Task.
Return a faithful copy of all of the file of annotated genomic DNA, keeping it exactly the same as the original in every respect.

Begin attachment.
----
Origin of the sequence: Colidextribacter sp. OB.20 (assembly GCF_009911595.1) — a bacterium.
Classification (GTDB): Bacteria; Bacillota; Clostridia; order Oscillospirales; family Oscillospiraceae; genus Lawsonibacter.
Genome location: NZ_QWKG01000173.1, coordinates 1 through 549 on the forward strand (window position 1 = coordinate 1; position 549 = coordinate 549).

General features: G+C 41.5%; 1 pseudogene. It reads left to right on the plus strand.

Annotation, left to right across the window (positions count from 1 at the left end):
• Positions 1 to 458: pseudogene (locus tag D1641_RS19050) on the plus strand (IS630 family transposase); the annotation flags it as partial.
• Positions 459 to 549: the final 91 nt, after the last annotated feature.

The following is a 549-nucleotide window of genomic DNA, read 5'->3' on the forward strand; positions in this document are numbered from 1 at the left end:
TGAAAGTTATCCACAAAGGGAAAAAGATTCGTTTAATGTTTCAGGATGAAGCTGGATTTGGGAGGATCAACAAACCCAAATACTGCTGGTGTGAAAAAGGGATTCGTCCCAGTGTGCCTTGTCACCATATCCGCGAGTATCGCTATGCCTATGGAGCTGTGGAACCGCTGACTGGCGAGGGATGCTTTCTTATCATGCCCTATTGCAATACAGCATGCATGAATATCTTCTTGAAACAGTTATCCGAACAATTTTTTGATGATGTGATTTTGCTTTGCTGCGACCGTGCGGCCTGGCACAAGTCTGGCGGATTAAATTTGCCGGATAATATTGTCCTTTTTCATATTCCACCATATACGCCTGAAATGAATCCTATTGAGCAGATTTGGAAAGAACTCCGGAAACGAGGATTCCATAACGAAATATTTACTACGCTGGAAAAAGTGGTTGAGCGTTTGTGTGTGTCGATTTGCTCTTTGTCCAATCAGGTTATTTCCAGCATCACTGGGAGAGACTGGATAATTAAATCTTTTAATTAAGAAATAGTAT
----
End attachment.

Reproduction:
Origin of the sequence: Colidextribacter sp. OB.20 (assembly GCF_009911595.1) — a bacterium.
Classification (GTDB): Bacteria; Bacillota; Clostridia; order Oscillospirales; family Oscillospiraceae; genus Lawsonibacter.
Genome location: NZ_QWKG01000173.1, coordinates 1 through 549 on the forward strand (window position 1 = coordinate 1; position 549 = coordinate 549).

General features: G+C 41.5%; 1 pseudogene. It reads left to right on the plus strand.

Annotation, left to right across the window (positions count from 1 at the left end):
• Positions 1 to 458: pseudogene (locus tag D1641_RS19050) on the plus strand (IS630 family transposase); the annotation flags it as partial.
• Positions 459 to 549: the final 91 nt, after the last annotated feature.

The following is a 549-nucleotide window of genomic DNA, read 5'->3' on the forward strand; positions in this document are numbered from 1 at the left end:
TGAAAGTTATCCACAAAGGGAAAAAGATTCGTTTAATGTTTCAGGATGAAGCTGGATTTGGGAGGATCAACAAACCCAAATACTGCTGGTGTGAAAAAGGGATTCGTCCCAGTGTGCCTTGTCACCATATCCGCGAGTATCGCTATGCCTATGGAGCTGTGGAACCGCTGACTGGCGAGGGATGCTTTCTTATCATGCCCTATTGCAATACAGCATGCATGAATATCTTCTTGAAACAGTTATCCGAACAATTTTTTGATGATGTGATTTTGCTTTGCTGCGACCGTGCGGCCTGGCACAAGTCTGGCGGATTAAATTTGCCGGATAATATTGTCCTTTTTCATATTCCACCATATACGCCTGAAATGAATCCTATTGAGCAGATTTGGAAAGAACTCCGGAAACGAGGATTCCATAACGAAATATTTACTACGCTGGAAAAAGTGGTTGAGCGTTTGTGTGTGTCGATTTGCTCTTTGTCCAATCAGGTTATTTCCAGCATCACTGGGAGAGACTGGATAATTAAATCTTTTAATTAAGAAATAGTAT